Housing First is the cornerstone of the Government's renewed Homelessness Partnering Strategy (HPS). It aims to stabilize the lives of homeless individuals for the long-term by first moving them into permanent housing and then providing additional support for underlying issues, such as addiction and mental health problems. The end goal is ensuring these individuals become self-sufficient, fully participating members of society.
• The Housing First approach came into effect on
"We are pleased to partner with Metro Vancouver to implement Housing First. Through this new evidence-based approach, we can move out of crisis mode in terms of managing homelessness and work towards eliminating it altogether, building stronger communities and ensuring
- The Honourable Candice Bergen, Minister of State (
"With Metro Vancouver serving as the local link for this funding, we're well-placed to help end the cycle of homelessness in our communities. I thank the Government of
"The Government's renewal of the Homelessness Partnering Strategy with a shift to Housing First is great news. The results of the At Home/
• Homelessness Partnering Strategy • Housing First
Homelessness Partnering Strategy
The Homelessness Partnering Strategy (HPS) is a unique community-based program aimed at preventing and reducing homelessness by providing direct support and funding to 61 designated communities in all provinces and territories, as well as to Aboriginal, rural and remote communities across
Economic Action Plan 2013 renewed the HPS with nearly
Until recently, the most common way to deal with homelessness has been a 'crisis-based' model—not just in
Without stable housing, it is much more difficult to participate in treatment programs and manage mental and physical health issues. This leads to high costs for emergency housing, hospitalization, shelters, prisons and a host of other crisis services.
Housing First, on the other hand, involves ensuring individuals have immediate housing before providing the necessary supports to help them stabilize their lives. Experiences in other countries have demonstrated that this approach shows great promise.
In 2008, under the leadership of Prime Minister
• ends homelessness rapidly and leads to other positive outcomes for quality of life; • is a sound financial investment that can lead to significant cost savings; and • works in the long term.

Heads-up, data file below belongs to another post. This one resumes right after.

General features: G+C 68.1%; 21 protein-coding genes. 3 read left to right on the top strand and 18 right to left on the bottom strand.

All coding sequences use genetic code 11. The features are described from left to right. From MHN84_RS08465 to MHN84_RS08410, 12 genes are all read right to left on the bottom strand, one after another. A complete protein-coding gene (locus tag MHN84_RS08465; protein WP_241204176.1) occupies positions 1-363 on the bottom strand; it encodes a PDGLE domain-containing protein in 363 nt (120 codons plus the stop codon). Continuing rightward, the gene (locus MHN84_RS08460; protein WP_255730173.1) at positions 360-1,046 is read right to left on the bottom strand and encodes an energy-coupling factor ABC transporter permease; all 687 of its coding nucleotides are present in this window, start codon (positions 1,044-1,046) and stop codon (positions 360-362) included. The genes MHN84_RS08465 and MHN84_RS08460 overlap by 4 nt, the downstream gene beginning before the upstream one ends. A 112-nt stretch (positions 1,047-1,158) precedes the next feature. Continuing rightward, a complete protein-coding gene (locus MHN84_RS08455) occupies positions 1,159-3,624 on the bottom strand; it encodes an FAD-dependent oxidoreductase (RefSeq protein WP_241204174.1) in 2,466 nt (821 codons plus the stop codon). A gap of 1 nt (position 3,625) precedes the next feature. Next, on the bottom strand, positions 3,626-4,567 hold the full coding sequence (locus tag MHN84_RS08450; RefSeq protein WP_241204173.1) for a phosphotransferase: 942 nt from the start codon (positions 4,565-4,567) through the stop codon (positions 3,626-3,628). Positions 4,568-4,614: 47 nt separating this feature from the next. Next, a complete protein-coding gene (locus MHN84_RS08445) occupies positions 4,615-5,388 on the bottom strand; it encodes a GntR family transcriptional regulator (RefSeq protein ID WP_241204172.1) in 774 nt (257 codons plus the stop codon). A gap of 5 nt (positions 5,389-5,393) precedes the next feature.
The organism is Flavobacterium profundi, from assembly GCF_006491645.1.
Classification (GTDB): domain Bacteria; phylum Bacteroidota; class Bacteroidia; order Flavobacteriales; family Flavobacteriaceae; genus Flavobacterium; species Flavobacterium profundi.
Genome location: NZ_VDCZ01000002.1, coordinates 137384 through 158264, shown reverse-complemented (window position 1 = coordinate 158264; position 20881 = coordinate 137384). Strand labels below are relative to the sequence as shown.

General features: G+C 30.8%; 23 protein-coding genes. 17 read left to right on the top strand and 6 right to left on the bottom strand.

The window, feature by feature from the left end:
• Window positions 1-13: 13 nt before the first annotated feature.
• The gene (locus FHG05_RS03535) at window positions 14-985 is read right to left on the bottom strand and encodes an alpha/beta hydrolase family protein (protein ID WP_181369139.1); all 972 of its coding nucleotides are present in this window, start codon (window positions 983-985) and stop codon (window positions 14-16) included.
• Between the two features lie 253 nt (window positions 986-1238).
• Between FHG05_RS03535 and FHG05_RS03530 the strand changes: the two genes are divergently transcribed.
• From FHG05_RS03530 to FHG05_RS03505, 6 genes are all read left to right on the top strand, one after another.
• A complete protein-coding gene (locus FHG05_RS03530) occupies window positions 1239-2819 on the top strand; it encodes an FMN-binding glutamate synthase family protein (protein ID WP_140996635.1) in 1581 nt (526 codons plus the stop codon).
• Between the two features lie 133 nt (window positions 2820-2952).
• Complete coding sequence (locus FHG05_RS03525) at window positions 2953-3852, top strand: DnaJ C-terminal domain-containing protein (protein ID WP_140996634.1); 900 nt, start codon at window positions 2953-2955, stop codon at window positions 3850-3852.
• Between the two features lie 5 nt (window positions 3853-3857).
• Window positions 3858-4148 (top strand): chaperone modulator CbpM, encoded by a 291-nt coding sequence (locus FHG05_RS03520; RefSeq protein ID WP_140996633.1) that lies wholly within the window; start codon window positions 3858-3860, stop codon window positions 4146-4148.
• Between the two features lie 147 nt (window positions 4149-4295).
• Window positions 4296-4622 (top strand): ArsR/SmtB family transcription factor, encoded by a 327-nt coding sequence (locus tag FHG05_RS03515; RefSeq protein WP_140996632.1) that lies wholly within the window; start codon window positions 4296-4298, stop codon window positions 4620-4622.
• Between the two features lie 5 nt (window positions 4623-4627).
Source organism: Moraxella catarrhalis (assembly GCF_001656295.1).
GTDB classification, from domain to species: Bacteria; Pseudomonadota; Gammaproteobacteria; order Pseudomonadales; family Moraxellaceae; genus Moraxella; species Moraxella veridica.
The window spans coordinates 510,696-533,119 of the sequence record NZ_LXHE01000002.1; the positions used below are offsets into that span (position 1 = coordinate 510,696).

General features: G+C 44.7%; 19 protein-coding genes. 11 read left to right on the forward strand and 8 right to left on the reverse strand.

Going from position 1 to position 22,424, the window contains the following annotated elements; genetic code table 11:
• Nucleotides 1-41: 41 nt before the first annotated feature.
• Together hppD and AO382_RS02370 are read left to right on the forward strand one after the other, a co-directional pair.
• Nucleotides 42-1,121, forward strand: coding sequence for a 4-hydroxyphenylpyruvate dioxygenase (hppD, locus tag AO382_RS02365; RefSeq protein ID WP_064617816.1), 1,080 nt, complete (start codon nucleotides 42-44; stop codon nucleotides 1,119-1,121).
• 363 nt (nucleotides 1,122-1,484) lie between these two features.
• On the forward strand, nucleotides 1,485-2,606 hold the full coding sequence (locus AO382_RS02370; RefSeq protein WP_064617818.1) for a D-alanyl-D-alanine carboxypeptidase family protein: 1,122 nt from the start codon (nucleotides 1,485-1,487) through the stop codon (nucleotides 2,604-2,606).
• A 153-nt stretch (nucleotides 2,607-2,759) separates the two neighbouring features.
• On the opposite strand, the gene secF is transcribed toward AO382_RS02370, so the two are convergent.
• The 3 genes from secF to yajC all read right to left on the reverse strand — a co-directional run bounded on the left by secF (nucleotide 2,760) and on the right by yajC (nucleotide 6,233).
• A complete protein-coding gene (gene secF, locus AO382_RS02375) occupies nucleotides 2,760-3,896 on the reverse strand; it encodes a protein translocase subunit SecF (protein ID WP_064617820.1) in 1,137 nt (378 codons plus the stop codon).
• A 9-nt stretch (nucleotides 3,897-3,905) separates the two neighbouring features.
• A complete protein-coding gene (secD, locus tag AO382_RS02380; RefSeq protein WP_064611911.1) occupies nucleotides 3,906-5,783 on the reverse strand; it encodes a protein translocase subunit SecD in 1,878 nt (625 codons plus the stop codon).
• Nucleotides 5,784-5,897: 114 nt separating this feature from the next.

Overall, participants in the study were less likely to get in trouble with the law, and those who received both housing and supportive services showed more signs of recovery than those who did not.
Community Entity Model
HPS funding is delivered to eligible communities primarily through the Community Entity (CE) delivery model, except in the cases of rural and remote funding in
Under the CE model, the federal government entrusts a community body, often a community's municipal government, to select and manage HPS projects in their area. All requests for funding must go through the CE. In addition, all requests for funding are assessed and recommended to the CE through a community advisory board or a regional advisory board, composed of a wide range of community stakeholders.
Implementation of the renewed Homelessness Partnering Strategy
Implementation of the renewed HPS is through the following three funding streams, which provide funding to communities across
1) Designated Communities
A total of 61 communities across
Discussions regarding the Canada-Quebec Agreement on the Homelessness Partnering Strategy 2014-2019 are ongoing.
2) Aboriginal Homelessness
Through the Aboriginal Homelessness funding stream the HPS partners with Aboriginal groups to ensure that services meet the unique needs of homeless Aboriginal people living off-reserve in cities and rural areas.
The unique needs of all First Nations, Inuit, MÉtis, and non-status Aboriginal people are considered. Aboriginal people who are homeless or at risk of homelessness and live off-reserve can also access services under the Designated Communities and Rural and Remote Homelessness funding streams.
3) Rural and Remote Homelessness
The Rural and Remote Homelessness funding stream of the HPS funds projects in rural and remote areas of
• This stream has adopted a two-tiered approach that is based on the rural population. Priority is given to projects in communities with populations of 25,000 and under (Tier 1). • To maximize access to HPS funding by as many communities as possible across the country, activities in larger, non-designated communities with populations above 25,000 (Tier 2) may also be funded depending on the availability of funds.
SOURCE Employment and Social Development Canada